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TVO.org talks to three Indigenous creators — of video games, apps, online archives, and more — about how they’re working to develop richer, more inclusive online spaces

Indigenization is an evolving concept, and, as such, it can be tricky to define.

The Memorial University Gazette defines it as “change led by Indigenous people to bring Indigenous ways of knowing, being and doing into spaces that are not designed for those ways.” An Indigenous cultural-competency training document from the City of Toronto calls it “the intentional process of remaking inherited structures and processes in ways that acknowledge and respect, and include Indigenous worldview, knowledge systems, values, and approaches.”

Niigaan Sinclair, a professor of Native studies at the University of Manitoba, refers to it simply as “the process of building our own institutions with Indigenous voices at the centre.”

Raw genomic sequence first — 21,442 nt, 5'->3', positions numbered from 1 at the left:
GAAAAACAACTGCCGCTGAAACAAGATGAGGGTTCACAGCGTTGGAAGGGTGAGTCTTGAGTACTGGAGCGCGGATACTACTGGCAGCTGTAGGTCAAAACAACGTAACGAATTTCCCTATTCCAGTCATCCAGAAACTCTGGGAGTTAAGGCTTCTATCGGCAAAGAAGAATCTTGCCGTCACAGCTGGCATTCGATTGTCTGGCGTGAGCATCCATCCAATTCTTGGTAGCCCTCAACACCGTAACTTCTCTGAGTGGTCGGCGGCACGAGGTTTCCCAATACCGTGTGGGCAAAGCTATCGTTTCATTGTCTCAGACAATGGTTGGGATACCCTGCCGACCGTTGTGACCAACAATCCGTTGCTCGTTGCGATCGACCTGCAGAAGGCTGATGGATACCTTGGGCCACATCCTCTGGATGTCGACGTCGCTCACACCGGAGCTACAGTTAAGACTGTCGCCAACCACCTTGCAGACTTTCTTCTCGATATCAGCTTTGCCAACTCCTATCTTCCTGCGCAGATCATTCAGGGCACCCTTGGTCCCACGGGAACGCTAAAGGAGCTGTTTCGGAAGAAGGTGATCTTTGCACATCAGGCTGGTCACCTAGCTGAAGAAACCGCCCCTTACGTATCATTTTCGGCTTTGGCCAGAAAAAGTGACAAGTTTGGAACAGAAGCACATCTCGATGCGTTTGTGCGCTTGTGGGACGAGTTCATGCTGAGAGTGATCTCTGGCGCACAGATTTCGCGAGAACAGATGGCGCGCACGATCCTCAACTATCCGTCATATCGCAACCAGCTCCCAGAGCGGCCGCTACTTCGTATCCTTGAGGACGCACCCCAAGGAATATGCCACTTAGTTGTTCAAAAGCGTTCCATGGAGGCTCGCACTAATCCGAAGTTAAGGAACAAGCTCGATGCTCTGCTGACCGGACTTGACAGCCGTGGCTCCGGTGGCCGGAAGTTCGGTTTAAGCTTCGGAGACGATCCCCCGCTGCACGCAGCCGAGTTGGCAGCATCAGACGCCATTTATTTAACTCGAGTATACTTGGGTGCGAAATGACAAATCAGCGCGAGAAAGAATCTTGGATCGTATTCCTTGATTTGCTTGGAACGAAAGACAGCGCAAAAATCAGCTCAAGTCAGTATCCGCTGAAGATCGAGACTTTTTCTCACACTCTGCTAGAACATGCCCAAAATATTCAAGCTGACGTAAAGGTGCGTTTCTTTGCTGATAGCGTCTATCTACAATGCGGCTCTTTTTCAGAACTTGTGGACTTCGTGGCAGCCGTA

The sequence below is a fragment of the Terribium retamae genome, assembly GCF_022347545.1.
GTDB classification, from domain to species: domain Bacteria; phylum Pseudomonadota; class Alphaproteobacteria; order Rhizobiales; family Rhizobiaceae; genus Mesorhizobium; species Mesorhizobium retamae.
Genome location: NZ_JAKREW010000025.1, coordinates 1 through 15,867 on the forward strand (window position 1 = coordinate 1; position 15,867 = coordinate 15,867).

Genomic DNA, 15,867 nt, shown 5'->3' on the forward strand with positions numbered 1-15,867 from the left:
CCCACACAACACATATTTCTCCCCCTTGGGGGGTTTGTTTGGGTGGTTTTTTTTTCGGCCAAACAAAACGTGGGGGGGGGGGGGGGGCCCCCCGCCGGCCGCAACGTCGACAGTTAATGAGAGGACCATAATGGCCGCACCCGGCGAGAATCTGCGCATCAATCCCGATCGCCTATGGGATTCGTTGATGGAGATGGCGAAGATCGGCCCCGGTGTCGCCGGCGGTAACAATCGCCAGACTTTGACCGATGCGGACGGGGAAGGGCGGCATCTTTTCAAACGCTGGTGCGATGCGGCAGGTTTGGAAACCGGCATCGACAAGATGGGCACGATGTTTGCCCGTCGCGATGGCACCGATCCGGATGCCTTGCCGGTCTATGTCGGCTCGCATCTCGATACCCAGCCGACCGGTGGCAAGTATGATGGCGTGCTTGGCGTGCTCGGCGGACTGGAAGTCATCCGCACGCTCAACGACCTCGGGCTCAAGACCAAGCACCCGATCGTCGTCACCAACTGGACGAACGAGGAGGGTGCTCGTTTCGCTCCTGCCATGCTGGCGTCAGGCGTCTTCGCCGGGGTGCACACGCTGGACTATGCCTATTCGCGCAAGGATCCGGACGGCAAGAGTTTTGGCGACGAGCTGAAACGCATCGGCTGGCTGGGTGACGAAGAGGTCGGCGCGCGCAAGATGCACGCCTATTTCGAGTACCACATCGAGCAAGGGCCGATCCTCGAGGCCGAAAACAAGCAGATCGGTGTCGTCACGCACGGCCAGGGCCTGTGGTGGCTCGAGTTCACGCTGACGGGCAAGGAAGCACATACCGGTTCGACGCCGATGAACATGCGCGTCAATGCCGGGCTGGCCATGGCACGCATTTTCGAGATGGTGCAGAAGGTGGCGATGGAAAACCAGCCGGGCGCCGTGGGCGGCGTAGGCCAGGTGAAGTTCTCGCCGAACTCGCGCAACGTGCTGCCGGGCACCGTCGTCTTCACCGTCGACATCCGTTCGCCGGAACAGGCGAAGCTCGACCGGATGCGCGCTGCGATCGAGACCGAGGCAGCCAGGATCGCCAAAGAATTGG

The term is often applied to changes being introduced at post-secondary institutions, but it also describes the ways in which Indigenous creators — of video games, dating apps, online archives, and more — are shaping the digital world. 

TVO.org spoke with three such creators about empowering Indigenous people and developing a richer, more inclusive digital space.

Brad Pine, a member of Garden River First Nation, is the owner of Etribe Network — the company behind RezFox, a dating app; Tipi BnB, an Indigenous homestay experience; and Waboos, a search engine that populates only with Indigenous results.

Etribe is a work in progress. Waboos has been around for years, but Pine hopes to see the number of listings increase. Currently, between 200 and 300 First Nations businesses are accessible on the site; by 2020, he aims to raise that number to 50,000.

The company also recently relaunched RezFox. Like many of Etribe’s other endeavours, Pine says, RezFox is intended to serve a bigger purpose — education. “RezFox is not just about Natives dating Natives,” he says. “If there's a non-Native person who wants to go on RezFox, or any of our sites, and actually have a conversation with First Nations, they can.”

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